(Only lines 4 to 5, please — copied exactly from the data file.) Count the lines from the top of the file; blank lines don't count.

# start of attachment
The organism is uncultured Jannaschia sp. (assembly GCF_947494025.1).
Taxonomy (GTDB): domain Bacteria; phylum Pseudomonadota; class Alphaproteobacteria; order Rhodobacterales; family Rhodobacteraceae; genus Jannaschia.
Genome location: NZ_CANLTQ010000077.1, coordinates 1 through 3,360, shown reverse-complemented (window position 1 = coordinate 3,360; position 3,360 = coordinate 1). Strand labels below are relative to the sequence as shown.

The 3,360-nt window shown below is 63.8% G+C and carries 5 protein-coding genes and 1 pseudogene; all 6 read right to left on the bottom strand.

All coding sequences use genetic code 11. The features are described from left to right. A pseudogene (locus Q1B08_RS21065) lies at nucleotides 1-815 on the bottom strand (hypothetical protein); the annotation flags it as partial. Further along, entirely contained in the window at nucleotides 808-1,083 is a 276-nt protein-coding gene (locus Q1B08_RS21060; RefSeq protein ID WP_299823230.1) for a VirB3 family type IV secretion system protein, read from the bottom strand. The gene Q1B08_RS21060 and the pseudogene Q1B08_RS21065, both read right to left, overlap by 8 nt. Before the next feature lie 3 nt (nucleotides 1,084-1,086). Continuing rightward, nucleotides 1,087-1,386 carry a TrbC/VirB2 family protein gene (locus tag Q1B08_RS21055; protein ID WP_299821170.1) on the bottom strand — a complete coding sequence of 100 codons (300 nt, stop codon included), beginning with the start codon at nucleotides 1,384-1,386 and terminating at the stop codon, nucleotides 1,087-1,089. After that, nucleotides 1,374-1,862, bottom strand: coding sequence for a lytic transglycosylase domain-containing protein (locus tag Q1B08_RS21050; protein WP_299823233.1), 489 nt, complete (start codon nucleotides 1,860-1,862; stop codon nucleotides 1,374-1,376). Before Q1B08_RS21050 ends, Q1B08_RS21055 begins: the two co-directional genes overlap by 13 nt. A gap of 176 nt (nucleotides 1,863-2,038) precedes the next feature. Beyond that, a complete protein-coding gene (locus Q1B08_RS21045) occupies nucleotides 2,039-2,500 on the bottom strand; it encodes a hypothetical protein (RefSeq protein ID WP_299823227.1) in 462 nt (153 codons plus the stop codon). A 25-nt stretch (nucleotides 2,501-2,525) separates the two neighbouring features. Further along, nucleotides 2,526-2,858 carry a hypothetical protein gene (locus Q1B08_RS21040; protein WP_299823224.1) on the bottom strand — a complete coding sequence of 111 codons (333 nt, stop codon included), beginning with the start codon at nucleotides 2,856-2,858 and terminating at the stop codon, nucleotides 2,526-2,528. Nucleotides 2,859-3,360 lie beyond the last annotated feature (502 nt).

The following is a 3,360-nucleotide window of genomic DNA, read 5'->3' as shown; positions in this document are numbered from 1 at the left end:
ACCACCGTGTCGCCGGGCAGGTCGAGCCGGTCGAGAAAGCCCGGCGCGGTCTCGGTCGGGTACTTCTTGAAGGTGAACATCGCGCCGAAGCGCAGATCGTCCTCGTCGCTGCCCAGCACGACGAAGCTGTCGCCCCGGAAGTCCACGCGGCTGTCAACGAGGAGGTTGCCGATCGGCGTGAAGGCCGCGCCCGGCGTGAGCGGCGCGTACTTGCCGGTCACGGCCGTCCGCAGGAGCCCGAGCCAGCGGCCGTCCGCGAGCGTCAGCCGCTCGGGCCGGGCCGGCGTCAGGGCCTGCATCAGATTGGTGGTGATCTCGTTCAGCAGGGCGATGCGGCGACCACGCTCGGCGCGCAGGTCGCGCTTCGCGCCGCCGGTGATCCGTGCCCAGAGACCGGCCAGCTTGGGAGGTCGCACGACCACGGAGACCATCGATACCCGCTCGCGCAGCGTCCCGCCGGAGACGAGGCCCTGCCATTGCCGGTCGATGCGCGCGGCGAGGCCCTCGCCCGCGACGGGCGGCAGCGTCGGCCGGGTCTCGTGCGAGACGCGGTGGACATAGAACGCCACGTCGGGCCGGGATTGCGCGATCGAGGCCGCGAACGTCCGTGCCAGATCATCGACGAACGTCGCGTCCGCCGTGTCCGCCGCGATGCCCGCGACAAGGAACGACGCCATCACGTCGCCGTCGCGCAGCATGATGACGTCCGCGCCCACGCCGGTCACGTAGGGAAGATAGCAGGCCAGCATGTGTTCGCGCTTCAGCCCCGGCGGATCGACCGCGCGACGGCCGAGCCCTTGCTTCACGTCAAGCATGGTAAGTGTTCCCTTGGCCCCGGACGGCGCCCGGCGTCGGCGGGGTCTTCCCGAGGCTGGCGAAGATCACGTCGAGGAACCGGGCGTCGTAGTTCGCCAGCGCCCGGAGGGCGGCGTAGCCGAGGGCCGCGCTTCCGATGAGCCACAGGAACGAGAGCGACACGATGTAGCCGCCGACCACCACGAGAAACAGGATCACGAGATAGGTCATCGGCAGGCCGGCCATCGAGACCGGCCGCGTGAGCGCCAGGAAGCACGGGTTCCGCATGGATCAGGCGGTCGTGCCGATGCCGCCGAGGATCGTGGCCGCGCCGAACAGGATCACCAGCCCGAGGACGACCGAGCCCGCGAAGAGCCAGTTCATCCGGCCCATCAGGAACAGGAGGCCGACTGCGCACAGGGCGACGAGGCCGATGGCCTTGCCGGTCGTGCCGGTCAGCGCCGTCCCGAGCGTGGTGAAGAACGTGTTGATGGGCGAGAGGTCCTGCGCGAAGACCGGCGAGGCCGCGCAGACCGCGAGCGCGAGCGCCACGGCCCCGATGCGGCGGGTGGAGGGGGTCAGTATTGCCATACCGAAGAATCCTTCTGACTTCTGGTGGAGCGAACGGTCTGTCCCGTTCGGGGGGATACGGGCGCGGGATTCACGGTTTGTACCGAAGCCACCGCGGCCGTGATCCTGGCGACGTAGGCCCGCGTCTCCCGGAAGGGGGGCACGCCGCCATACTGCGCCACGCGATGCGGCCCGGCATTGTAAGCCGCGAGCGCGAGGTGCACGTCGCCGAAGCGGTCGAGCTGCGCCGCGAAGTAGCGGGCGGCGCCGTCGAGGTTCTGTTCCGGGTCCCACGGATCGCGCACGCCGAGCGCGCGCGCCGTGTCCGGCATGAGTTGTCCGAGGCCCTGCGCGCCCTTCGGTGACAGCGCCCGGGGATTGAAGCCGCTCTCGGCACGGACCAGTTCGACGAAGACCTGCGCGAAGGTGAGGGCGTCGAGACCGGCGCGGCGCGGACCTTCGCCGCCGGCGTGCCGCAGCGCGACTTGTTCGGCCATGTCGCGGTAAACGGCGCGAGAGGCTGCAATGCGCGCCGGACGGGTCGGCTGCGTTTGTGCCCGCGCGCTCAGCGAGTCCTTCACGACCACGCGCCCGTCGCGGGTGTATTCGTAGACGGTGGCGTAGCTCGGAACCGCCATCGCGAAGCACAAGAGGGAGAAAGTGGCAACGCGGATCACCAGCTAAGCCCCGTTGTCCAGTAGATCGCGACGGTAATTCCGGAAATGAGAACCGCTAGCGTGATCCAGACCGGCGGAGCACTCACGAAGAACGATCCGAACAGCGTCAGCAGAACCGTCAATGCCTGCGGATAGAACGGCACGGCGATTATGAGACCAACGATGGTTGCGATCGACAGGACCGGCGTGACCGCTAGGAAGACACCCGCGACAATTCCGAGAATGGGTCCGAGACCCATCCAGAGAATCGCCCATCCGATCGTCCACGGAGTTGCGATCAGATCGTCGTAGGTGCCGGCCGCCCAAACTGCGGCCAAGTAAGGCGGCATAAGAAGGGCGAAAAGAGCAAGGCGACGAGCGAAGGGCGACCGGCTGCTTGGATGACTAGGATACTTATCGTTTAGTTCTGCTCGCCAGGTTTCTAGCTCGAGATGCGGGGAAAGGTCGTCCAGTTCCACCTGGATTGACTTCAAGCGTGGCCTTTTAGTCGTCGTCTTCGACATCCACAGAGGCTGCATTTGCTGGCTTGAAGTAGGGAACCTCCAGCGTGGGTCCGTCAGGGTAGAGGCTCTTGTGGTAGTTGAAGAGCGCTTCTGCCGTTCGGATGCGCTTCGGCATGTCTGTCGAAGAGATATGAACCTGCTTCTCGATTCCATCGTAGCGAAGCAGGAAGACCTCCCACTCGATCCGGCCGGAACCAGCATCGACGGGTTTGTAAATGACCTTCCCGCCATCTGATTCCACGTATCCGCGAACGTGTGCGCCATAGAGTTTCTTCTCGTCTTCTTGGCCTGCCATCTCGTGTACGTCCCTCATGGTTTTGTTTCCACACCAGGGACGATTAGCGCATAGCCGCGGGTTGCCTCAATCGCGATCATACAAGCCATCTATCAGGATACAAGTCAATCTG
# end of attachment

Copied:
The 3,360-nt window shown below is 63.8% G+C and carries 5 protein-coding genes and 1 pseudogene; all 6 read right to left on the bottom strand.

All coding sequences use genetic code 11. The features are described from left to right. A pseudogene (locus Q1B08_RS21065) lies at nucleotides 1-815 on the bottom strand (hypothetical protein); the annotation flags it as partial. Further along, entirely contained in the window at nucleotides 808-1,083 is a 276-nt protein-coding gene (locus Q1B08_RS21060; RefSeq protein ID WP_299823230.1) for a VirB3 family type IV secretion system protein, read from the bottom strand. The gene Q1B08_RS21060 and the pseudogene Q1B08_RS21065, both read right to left, overlap by 8 nt. Before the next feature lie 3 nt (nucleotides 1,084-1,086). Continuing rightward, nucleotides 1,087-1,386 carry a TrbC/VirB2 family protein gene (locus tag Q1B08_RS21055; protein ID WP_299821170.1) on the bottom strand — a complete coding sequence of 100 codons (300 nt, stop codon included), beginning with the start codon at nucleotides 1,384-1,386 and terminating at the stop codon, nucleotides 1,087-1,089. After that, nucleotides 1,374-1,862, bottom strand: coding sequence for a lytic transglycosylase domain-containing protein (locus tag Q1B08_RS21050; protein WP_299823233.1), 489 nt, complete (start codon nucleotides 1,860-1,862; stop codon nucleotides 1,374-1,376). Before Q1B08_RS21050 ends, Q1B08_RS21055 begins: the two co-directional genes overlap by 13 nt. A gap of 176 nt (nucleotides 1,863-2,038) precedes the next feature. Beyond that, a complete protein-coding gene (locus Q1B08_RS21045) occupies nucleotides 2,039-2,500 on the bottom strand; it encodes a hypothetical protein (RefSeq protein ID WP_299823227.1) in 462 nt (153 codons plus the stop codon). A 25-nt stretch (nucleotides 2,501-2,525) separates the two neighbouring features. Further along, nucleotides 2,526-2,858 carry a hypothetical protein gene (locus Q1B08_RS21040; protein WP_299823224.1) on the bottom strand — a complete coding sequence of 111 codons (333 nt, stop codon included), beginning with the start codon at nucleotides 2,856-2,858 and terminating at the stop codon, nucleotides 2,526-2,528. Nucleotides 2,859-3,360 lie beyond the last annotated feature (502 nt).